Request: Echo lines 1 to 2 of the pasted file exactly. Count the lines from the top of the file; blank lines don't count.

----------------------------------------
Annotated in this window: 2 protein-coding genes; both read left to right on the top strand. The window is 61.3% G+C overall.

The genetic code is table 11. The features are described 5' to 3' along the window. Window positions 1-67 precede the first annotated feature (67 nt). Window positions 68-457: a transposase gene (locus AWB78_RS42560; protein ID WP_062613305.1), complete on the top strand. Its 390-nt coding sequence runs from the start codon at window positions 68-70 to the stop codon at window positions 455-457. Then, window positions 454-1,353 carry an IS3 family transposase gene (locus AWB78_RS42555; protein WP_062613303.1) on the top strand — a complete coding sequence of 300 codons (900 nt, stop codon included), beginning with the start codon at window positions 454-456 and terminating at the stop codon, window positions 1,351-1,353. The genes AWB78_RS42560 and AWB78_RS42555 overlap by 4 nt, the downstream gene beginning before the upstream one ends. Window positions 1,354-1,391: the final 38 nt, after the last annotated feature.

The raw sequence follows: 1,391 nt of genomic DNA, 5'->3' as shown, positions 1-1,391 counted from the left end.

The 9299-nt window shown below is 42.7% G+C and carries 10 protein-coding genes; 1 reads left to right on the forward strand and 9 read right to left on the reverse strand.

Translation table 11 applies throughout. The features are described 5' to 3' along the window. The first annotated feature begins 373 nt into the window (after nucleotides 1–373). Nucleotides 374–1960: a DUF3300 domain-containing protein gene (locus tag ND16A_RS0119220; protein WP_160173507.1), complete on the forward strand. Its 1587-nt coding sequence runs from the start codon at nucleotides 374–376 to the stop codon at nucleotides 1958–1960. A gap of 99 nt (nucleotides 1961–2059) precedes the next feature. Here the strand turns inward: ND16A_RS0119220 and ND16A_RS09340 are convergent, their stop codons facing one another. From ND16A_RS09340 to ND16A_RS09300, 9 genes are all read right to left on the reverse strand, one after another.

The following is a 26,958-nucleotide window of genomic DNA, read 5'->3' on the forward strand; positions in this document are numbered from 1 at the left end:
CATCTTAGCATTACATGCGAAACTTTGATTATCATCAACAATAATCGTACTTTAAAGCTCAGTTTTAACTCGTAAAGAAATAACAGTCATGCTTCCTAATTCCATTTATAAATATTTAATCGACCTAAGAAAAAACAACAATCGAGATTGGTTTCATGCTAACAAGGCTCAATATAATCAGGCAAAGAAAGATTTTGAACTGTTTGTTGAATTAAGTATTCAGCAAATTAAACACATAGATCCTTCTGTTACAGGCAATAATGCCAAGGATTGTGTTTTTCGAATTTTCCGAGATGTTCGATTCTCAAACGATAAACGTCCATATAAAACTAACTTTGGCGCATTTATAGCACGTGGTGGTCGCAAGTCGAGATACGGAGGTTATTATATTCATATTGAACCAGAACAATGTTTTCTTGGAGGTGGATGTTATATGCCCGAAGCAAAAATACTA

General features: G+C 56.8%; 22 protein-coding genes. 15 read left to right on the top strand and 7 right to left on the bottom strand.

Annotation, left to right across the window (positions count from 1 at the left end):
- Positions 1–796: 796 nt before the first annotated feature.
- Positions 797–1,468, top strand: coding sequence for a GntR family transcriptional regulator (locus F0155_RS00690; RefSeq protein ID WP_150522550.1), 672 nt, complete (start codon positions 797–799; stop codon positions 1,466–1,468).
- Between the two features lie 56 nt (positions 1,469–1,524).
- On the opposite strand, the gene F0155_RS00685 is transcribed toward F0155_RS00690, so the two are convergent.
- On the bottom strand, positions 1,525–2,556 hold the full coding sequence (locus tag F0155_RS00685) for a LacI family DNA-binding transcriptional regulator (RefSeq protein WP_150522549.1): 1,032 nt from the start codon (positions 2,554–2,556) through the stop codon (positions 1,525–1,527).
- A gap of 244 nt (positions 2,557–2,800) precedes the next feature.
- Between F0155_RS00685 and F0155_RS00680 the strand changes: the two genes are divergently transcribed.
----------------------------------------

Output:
Annotated in this window: 2 protein-coding genes; both read left to right on the top strand. The window is 61.3% G+C overall.

The genetic code is table 11. The features are described 5' to 3' along the window. Window positions 1-67 precede the first annotated feature (67 nt). Window positions 68-457: a transposase gene (locus AWB78_RS42560; protein ID WP_062613305.1), complete on the top strand. Its 390-nt coding sequence runs from the start codon at window positions 68-70 to the stop codon at window positions 455-457. Then, window positions 454-1,353 carry an IS3 family transposase gene (locus AWB78_RS42555; protein WP_062613303.1) on the top strand — a complete coding sequence of 300 codons (900 nt, stop codon included), beginning with the start codon at window positions 454-456 and terminating at the stop codon, window positions 1,351-1,353. The genes AWB78_RS42560 and AWB78_RS42555 overlap by 4 nt, the downstream gene beginning before the upstream one ends. Window positions 1,354-1,391: the final 38 nt, after the last annotated feature.